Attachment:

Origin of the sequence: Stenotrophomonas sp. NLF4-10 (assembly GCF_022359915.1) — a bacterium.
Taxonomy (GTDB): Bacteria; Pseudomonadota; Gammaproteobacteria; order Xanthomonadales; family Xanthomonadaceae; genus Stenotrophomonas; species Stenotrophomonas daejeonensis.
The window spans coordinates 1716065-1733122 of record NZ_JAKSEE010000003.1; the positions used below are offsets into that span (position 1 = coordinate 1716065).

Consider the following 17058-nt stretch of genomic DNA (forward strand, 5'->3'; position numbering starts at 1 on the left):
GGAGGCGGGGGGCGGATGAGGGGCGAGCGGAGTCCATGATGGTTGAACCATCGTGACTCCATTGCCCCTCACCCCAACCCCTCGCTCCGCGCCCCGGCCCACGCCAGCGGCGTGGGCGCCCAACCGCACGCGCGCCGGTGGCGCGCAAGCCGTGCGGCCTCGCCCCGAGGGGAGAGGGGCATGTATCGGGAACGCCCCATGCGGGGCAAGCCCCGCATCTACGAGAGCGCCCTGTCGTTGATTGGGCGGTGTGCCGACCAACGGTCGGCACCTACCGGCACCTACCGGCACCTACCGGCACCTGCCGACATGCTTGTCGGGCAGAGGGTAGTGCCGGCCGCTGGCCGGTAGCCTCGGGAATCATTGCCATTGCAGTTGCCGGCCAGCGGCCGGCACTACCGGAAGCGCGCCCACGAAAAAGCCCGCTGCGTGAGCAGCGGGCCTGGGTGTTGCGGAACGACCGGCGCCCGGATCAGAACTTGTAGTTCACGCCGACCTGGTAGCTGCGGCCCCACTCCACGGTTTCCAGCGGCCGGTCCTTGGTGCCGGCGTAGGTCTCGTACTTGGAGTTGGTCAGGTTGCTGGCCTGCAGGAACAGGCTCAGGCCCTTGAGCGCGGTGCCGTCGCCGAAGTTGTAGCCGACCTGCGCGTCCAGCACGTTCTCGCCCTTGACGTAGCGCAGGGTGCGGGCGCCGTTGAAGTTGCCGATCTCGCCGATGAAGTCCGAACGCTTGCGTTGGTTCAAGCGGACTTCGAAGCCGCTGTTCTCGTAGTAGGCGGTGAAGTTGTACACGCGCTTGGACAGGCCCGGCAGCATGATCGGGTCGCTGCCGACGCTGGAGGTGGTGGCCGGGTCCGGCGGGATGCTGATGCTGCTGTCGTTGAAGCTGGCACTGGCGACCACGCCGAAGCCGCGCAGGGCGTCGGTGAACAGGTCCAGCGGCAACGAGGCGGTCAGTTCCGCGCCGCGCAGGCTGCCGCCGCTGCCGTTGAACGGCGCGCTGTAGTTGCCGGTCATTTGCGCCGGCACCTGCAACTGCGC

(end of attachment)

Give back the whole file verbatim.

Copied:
Origin of the sequence: Stenotrophomonas sp. NLF4-10 (assembly GCF_022359915.1) — a bacterium.
Taxonomy (GTDB): Bacteria; Pseudomonadota; Gammaproteobacteria; order Xanthomonadales; family Xanthomonadaceae; genus Stenotrophomonas; species Stenotrophomonas daejeonensis.
The window spans coordinates 1716065-1733122 of record NZ_JAKSEE010000003.1; the positions used below are offsets into that span (position 1 = coordinate 1716065).

Consider the following 17058-nt stretch of genomic DNA (forward strand, 5'->3'; position numbering starts at 1 on the left):
GGAGGCGGGGGGCGGATGAGGGGCGAGCGGAGTCCATGATGGTTGAACCATCGTGACTCCATTGCCCCTCACCCCAACCCCTCGCTCCGCGCCCCGGCCCACGCCAGCGGCGTGGGCGCCCAACCGCACGCGCGCCGGTGGCGCGCAAGCCGTGCGGCCTCGCCCCGAGGGGAGAGGGGCATGTATCGGGAACGCCCCATGCGGGGCAAGCCCCGCATCTACGAGAGCGCCCTGTCGTTGATTGGGCGGTGTGCCGACCAACGGTCGGCACCTACCGGCACCTACCGGCACCTACCGGCACCTGCCGACATGCTTGTCGGGCAGAGGGTAGTGCCGGCCGCTGGCCGGTAGCCTCGGGAATCATTGCCATTGCAGTTGCCGGCCAGCGGCCGGCACTACCGGAAGCGCGCCCACGAAAAAGCCCGCTGCGTGAGCAGCGGGCCTGGGTGTTGCGGAACGACCGGCGCCCGGATCAGAACTTGTAGTTCACGCCGACCTGGTAGCTGCGGCCCCACTCCACGGTTTCCAGCGGCCGGTCCTTGGTGCCGGCGTAGGTCTCGTACTTGGAGTTGGTCAGGTTGCTGGCCTGCAGGAACAGGCTCAGGCCCTTGAGCGCGGTGCCGTCGCCGAAGTTGTAGCCGACCTGCGCGTCCAGCACGTTCTCGCCCTTGACGTAGCGCAGGGTGCGGGCGCCGTTGAAGTTGCCGATCTCGCCGATGAAGTCCGAACGCTTGCGTTGGTTCAAGCGGACTTCGAAGCCGCTGTTCTCGTAGTAGGCGGTGAAGTTGTACACGCGCTTGGACAGGCCCGGCAGCATGATCGGGTCGCTGCCGACGCTGGAGGTGGTGGCCGGGTCCGGCGGGATGCTGATGCTGCTGTCGTTGAAGCTGGCACTGGCGACCACGCCGAAGCCGCGCAGGGCGTCGGTGAACAGGTCCAGCGGCAACGAGGCGGTCAGTTCCGCGCCGCGCAGGCTGCCGCCGCTGCCGTTGAACGGCGCGCTGTAGTTGCCGGTCATTTGCGCCGGCACCTGCAACTGCGC